Computer graphics part would focus on repetition, flickers, virtual materials. As it was mentioned, by it’s more like creating an opportunity or atmosphere by making digitalized moving images, therefore, I would like to find out how much space is left for randomness, and unexpected senses in simple structured computer graphics. In this part, colors and motions would be minimalized.
In addition, l would like to record the environmental sounds in the camera shooting part, the unexpected part about sounds also fascinates me. As for the sound part of computer graphics, more tests and experiments would be required to see if it’s even necessary to add sounds to those graphics.
Now -- Dec: Experiments & tests.
Jan -- Mar: Production.
Apr -- May: Finalize & develop.
I’ll need help mainly to develop my concept of the project. As the review of Warhol’s film –<Sleep> says: “the great challenge, then, of the structural film became how to orchestrate duration; how to permit the wandering attention that triggered ontological awareness…and at the same time guide that awareness to a goal.” The simple/minimalistic structure seems to be easy technically, however, how to choose objects and scenes and how to create moving images with a computer which are in simple moving formats have become challenging to me.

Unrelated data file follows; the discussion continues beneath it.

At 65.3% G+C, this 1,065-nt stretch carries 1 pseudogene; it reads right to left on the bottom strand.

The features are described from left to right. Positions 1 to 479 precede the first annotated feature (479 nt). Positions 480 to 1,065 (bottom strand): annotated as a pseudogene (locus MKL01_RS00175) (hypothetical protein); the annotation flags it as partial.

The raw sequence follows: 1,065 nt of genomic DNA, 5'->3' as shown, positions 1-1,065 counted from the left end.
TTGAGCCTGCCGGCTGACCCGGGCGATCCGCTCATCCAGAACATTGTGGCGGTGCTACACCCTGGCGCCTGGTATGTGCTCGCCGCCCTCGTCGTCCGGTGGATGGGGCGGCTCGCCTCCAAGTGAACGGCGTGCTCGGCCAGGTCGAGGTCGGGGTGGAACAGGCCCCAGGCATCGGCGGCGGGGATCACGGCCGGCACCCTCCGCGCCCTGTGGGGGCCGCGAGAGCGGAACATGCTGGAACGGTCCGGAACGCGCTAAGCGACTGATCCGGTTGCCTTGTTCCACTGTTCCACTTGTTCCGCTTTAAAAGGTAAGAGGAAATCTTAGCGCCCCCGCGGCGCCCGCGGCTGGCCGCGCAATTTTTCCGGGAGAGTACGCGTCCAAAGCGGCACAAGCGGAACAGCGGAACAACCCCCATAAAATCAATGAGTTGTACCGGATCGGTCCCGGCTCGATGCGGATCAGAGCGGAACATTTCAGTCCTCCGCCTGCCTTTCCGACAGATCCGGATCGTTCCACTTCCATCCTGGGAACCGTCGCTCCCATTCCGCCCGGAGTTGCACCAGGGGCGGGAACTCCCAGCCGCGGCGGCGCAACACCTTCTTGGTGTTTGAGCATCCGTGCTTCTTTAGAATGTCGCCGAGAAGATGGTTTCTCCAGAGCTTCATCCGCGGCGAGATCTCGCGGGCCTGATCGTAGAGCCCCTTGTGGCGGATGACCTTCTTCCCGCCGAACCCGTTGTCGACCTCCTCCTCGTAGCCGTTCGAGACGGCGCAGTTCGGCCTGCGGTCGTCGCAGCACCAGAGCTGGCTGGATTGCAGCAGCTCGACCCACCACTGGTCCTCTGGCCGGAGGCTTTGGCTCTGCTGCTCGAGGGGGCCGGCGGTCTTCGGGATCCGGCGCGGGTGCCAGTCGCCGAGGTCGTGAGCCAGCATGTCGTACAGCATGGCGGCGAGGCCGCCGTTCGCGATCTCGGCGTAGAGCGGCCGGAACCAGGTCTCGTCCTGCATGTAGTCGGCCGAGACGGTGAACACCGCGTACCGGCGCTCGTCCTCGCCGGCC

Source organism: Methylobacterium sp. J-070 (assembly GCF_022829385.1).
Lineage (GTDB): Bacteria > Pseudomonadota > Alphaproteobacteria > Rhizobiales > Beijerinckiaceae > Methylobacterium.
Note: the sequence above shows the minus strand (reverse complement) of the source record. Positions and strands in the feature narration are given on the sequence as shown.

Relation to previous practice?
I see my final project as a further research and development of my previous practice. In my previous work <Unattributed Stimulations of Objects>, I focused on the unattributed and ambiguous feeling and the connection between me and those objects more. However, back to see the project, i.e. the very first inspiration--the toilet towel scene, the basic elements of the scene are: towel, movements of hands, the towel that was pulled down, the towel that was pulled up. There was a time gap between the towel was pulled down and pulled up, time seemed to slow down during the duration of waiting in this gap, and then time suddenly went back to normal speed when it was pulled up. As for my final project, I’d like to develop and spread it out into materializing time, expectation and unexpected. Furthermore, to explore what film is during the process of my final project.
Relation to a larger context.
The MIT Press & Whitechapel Gallery, , <Boredom, Documents of Contemporary Art>.
Hollis Frampton’s Lemon Analysis—The Nature of Film and Vision
Ways of Seeing, Structural Films: Meditation through Simple Forms
Peter Gidal, Structural Film Anthology, Theory and Definition of Structural/ Materialist Film